At the moment it seems he is making excuses not to stop but you are also making excuses for him and that means you are enabling him whether you mean to or not. Enabling can be emotional as well as physical and I may sound harsh here, I don't mean to but I wish someone had told me this when I first got into this. I enabled my partner by making constant excuses for him and just letting him get away with awful things and now I've made my bed, I love him and I want to help him but quite frankly I had enough and I told him either he started going to meetings etc and helping himself or I was done and at this point I mean it because it's so so hard.

Him speaking to you like that is unacceptable, whether he was drunk or not is NOT an excuse and don't let it be one. Yes you need to speak to him about it and tell him you will not put up with him being hurtful like that to you, ask him if he meant what he said, chances are he didn't and he was just reacting to other things but it's not okay to put you through that and he needs to be told.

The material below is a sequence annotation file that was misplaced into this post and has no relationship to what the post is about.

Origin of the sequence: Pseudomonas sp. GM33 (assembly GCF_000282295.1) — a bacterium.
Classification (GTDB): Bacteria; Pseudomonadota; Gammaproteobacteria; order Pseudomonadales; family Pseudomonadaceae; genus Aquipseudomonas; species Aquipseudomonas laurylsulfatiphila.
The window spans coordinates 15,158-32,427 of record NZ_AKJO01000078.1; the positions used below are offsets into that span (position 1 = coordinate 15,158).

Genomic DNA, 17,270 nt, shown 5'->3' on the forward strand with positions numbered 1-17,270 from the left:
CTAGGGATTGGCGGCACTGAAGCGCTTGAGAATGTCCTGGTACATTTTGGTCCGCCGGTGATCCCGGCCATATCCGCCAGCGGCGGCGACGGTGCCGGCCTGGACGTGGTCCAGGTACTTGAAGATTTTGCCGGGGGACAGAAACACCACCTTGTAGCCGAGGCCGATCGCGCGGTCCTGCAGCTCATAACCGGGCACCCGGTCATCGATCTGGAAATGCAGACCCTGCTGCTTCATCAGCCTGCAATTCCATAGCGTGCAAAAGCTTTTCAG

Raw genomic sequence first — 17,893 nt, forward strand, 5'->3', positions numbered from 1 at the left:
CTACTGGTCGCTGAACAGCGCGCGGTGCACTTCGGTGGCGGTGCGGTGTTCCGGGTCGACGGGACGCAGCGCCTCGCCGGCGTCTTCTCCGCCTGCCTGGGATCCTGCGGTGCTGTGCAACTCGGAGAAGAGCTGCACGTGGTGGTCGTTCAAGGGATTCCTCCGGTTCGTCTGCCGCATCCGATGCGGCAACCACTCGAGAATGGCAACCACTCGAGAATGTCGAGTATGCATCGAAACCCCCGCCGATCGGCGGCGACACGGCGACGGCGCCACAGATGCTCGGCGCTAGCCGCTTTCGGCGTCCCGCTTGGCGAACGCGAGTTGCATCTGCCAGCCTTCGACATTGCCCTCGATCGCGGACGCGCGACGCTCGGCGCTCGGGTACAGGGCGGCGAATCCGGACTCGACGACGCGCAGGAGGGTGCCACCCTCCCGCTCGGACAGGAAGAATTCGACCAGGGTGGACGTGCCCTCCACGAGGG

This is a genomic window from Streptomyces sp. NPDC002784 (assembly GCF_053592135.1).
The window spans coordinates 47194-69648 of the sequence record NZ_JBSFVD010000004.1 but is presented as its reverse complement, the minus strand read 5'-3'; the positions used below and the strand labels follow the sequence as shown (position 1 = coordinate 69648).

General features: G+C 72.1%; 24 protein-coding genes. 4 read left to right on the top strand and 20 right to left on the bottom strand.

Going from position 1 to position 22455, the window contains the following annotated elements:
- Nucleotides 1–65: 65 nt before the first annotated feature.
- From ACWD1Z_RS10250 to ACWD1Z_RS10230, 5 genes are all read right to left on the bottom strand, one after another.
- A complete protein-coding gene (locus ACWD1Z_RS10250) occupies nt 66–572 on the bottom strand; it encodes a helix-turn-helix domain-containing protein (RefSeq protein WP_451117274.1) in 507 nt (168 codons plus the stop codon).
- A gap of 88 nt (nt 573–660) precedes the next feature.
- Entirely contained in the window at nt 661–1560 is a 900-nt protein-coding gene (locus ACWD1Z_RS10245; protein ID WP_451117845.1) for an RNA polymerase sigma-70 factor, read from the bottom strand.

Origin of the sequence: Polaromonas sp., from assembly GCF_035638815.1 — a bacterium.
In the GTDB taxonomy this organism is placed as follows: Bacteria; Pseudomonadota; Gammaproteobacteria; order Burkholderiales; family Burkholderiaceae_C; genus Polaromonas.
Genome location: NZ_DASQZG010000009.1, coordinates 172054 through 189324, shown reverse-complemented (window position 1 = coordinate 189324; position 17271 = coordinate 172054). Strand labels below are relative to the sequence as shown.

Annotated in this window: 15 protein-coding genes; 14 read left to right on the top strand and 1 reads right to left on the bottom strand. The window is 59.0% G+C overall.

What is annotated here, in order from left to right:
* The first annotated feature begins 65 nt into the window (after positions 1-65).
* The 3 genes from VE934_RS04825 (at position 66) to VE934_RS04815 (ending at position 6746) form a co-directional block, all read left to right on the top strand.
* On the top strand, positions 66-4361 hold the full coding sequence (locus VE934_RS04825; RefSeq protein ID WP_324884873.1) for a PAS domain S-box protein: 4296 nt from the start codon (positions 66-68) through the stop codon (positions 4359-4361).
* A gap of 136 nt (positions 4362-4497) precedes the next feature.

It's not too much information and that's what we're here for to support, I understand, I do have friends but I still can't talk to them because I don't think they'll understand.

Honestly at the moment yes I think you are enabling him but, and I cannot stress this enough, it is NOT YOUR FAULT. He is the one drinking and he is responsible for his own actions. I have been there, wondering if it's me putting too much stress on him etc etc but the fact remains they are responsible for what they are doing, you are not. Don't let him or anyone make you feel like you are to blame.